|Morning has broken...the hills of Fife,|
and the midway point of the morning run.
Habit simplifies our movements,
makes them accurate, and diminishes fatigue.
This particular 8.3 km loop takes us alongside rolling turnip fields, through a working farm, sheep pastures, by a quarry of orange-pink volcanic felsite, and up into the lovely hills of Fife. Along the way, the view looks out over a patchwork quilt of green fields, RAF Station Leuchars, the historic town of St. Andrew's, and the North Sea. Even at a distance, the ruins of St. Andrew's Cathedral, built in the 12th century, and once the ecclesiastical capital of Scotland, can be easily seen. The historic buildings of St. Andrew's University, the third oldest university in the English speaking world, still bustles with students from all over the world. There are some golf courses there too, rather famous ones, their soft and manicured fairways and greens, extending beyond the margins of the town.
The early morning run is always a "moving meditation". A body in motion, heart and lungs working together, becomes a fertile place for ideas, and problem solving. The late George Sheehan, cardiologist, marathon runner, and philosopher cautioned that we should "trust no thought arrived at sitting down." He wasn't one to "sit", nor was he a "spectator". He always advised "participation".
The seated spectator is not a thinker; he is a knower. Unlike the athlete who is still seeking his experience, who leaves himself open to truth, the spectator has closed the ring. His thinking has become a rigid knowing. He has enclosed himself in bias and partisanship and prejudice. He imagines himself self-sufficient and has ceased to grow. - George Sheehan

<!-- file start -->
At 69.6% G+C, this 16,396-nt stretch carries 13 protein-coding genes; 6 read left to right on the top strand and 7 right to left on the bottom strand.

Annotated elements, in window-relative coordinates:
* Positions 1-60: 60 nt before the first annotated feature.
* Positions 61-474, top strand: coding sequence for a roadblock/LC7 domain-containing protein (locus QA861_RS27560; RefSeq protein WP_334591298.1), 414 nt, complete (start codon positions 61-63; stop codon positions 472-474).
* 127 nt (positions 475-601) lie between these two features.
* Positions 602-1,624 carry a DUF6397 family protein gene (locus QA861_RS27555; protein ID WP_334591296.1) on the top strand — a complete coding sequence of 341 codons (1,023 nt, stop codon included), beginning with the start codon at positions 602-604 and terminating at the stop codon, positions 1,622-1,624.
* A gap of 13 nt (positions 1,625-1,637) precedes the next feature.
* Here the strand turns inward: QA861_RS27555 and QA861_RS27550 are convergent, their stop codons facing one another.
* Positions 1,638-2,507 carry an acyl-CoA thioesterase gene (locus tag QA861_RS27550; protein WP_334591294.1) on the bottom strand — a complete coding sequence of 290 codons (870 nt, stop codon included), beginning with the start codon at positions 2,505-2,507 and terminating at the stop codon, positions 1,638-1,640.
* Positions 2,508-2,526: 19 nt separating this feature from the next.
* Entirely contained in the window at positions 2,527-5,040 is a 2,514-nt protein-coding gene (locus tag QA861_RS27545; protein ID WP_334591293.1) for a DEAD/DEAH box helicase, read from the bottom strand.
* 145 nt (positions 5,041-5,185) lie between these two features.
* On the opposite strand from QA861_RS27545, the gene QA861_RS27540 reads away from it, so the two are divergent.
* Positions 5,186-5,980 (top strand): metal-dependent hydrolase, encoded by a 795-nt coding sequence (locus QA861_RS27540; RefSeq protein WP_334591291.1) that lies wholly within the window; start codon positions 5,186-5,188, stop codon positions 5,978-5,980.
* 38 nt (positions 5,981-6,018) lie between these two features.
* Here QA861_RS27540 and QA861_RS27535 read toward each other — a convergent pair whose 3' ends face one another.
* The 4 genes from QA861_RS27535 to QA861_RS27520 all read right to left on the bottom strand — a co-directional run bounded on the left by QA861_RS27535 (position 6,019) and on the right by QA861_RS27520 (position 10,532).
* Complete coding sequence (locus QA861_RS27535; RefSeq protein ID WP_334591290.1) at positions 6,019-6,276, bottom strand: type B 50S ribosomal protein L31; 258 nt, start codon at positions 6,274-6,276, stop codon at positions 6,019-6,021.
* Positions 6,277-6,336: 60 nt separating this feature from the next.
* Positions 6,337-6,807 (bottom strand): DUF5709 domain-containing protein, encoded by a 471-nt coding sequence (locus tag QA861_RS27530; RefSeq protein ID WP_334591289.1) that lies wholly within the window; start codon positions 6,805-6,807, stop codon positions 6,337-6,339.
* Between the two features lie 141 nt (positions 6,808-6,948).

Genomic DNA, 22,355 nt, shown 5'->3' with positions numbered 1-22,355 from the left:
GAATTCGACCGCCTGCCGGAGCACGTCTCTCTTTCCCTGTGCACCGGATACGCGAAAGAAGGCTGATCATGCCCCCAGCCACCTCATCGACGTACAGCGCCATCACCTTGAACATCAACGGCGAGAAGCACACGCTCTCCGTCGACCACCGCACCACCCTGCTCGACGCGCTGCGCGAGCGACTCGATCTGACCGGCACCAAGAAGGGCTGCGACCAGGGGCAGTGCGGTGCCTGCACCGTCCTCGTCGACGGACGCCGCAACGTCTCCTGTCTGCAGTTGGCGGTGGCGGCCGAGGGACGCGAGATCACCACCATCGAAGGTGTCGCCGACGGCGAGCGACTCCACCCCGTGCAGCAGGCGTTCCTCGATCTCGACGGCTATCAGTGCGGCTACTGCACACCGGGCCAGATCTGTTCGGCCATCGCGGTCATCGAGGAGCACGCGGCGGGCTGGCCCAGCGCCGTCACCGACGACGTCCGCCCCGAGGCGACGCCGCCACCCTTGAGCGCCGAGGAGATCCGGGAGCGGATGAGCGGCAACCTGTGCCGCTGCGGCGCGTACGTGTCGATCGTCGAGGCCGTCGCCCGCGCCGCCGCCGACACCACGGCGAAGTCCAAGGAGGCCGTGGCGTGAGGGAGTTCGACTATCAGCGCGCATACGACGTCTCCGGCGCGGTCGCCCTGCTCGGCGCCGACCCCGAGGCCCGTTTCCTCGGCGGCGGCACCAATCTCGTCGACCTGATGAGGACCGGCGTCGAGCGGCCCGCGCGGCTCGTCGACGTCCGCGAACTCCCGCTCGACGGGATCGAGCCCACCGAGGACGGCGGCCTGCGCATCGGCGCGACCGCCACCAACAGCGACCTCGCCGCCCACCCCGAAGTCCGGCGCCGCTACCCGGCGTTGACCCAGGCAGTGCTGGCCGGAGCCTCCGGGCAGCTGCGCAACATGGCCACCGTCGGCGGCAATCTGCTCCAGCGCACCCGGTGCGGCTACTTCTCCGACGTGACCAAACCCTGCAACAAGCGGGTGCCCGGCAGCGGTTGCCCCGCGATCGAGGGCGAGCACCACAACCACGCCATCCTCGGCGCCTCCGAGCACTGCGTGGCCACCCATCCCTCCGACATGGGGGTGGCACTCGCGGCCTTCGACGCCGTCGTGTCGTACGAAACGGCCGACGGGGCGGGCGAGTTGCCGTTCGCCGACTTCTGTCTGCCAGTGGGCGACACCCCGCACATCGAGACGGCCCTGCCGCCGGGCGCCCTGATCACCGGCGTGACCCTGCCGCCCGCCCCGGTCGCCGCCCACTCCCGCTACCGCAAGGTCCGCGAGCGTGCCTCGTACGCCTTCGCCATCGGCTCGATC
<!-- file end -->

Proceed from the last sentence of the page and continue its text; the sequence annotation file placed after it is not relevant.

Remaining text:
Sometimes in life we make observations, form opinions, or take actions...and then change our mind about things. I think it's like the "spectator" and the "participant". The spectator has made up his mind, and closed the doors to new information. The participant, however, hungers to grow and integrate new and fresh information. Some years ago, I was affectionately (I think!) teased, about how I would sometimes "change my mind". I always struggled to explain these actions, and even felt embarrassment at what might appear to be "indecision", or worse, "wishy-washyness"!
"Changing one's mind", however, in light of new information is what keeps winter hill walkers alive. Weather can deteriorate, frequently. Plans need to be adapted. Giving second thoughts to a day on the water, in light of new information or an updated forecast, keeps the sea kayaker from becoming a victim of his own refusal to accommodate changing conditions on the sea. It also saves the RNLI volunteers from launching a life boat, and endangering even more lives.
On this morning run, the camera captured a simple lesson. Three horses, on the top of the hill, were backlit by the rising sun. They seemed to be wearing blankets. It was impossible to determine one horse from another...the lighting did not allow any further information. They were little more than three, nondescript silhouettes.
There was another small lesson on this morning's run. Ever noticed that the windmill derives its greatest strength, value, and reason for being, by facing directly into the winds that blow across its path? It's a good reminder to face our challenges, head on...and derive strength from them.
|Facing directly into the wind.|
There's a proverb that says, "when the winds of change blow, some people build walls and others build windmills.” I'm rather partial to directions that empower.
So when the winds of change blow, that's sometimes when I change my mind. It gets you out from behind the walls that contain and restrict...to build that windmill.